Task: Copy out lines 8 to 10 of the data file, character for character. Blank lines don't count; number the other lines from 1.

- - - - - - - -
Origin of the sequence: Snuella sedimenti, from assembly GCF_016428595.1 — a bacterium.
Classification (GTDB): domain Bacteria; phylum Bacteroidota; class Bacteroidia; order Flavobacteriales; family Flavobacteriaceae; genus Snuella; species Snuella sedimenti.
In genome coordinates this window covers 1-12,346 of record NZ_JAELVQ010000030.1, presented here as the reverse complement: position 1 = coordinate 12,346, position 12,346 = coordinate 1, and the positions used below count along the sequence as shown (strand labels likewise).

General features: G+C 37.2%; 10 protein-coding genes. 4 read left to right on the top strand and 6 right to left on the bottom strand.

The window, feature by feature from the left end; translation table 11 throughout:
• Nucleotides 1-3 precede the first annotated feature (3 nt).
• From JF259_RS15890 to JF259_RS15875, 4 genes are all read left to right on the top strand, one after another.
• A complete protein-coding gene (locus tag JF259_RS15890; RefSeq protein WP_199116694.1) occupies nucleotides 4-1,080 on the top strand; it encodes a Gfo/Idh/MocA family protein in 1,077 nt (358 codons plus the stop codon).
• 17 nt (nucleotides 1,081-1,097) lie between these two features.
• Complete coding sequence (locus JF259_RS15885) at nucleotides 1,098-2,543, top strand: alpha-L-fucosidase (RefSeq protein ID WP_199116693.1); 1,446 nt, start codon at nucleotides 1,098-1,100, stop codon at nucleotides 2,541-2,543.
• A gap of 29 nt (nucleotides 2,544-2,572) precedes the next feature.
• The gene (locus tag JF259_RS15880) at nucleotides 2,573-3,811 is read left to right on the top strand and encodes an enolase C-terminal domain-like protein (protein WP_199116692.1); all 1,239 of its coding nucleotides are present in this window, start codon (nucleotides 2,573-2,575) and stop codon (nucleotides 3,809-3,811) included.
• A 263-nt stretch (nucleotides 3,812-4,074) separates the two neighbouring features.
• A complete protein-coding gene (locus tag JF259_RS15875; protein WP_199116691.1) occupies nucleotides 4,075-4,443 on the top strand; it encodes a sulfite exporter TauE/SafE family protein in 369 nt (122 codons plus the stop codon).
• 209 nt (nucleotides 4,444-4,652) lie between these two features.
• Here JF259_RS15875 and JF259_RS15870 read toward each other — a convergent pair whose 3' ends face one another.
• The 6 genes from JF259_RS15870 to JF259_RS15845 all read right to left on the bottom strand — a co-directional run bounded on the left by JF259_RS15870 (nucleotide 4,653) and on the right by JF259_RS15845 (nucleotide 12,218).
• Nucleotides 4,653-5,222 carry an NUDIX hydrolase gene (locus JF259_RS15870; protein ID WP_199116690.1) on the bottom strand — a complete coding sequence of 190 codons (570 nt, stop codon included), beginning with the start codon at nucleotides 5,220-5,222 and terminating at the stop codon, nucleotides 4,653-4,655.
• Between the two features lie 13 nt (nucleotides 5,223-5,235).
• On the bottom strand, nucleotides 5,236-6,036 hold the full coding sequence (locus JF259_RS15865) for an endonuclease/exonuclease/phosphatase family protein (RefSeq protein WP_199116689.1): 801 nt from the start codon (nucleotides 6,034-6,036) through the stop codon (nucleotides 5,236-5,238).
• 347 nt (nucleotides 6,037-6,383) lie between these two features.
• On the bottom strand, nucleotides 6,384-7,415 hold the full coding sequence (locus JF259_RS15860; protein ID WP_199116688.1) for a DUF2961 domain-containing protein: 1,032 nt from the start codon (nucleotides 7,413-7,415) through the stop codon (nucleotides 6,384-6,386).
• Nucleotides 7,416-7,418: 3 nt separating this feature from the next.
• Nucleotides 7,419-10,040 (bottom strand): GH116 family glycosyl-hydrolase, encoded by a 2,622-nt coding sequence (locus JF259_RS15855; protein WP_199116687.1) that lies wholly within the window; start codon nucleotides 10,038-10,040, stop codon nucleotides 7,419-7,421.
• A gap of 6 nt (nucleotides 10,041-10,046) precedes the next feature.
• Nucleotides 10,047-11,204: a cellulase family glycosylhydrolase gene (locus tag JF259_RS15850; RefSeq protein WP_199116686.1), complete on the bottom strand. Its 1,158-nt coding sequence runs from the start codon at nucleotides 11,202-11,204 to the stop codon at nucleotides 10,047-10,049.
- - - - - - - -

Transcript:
• A complete protein-coding gene (locus tag JF259_RS15890; RefSeq protein WP_199116694.1) occupies nucleotides 4-1,080 on the top strand; it encodes a Gfo/Idh/MocA family protein in 1,077 nt (358 codons plus the stop codon).
• 17 nt (nucleotides 1,081-1,097) lie between these two features.
• Complete coding sequence (locus JF259_RS15885) at nucleotides 1,098-2,543, top strand: alpha-L-fucosidase (RefSeq protein ID WP_199116693.1); 1,446 nt, start codon at nucleotides 1,098-1,100, stop codon at nucleotides 2,541-2,543.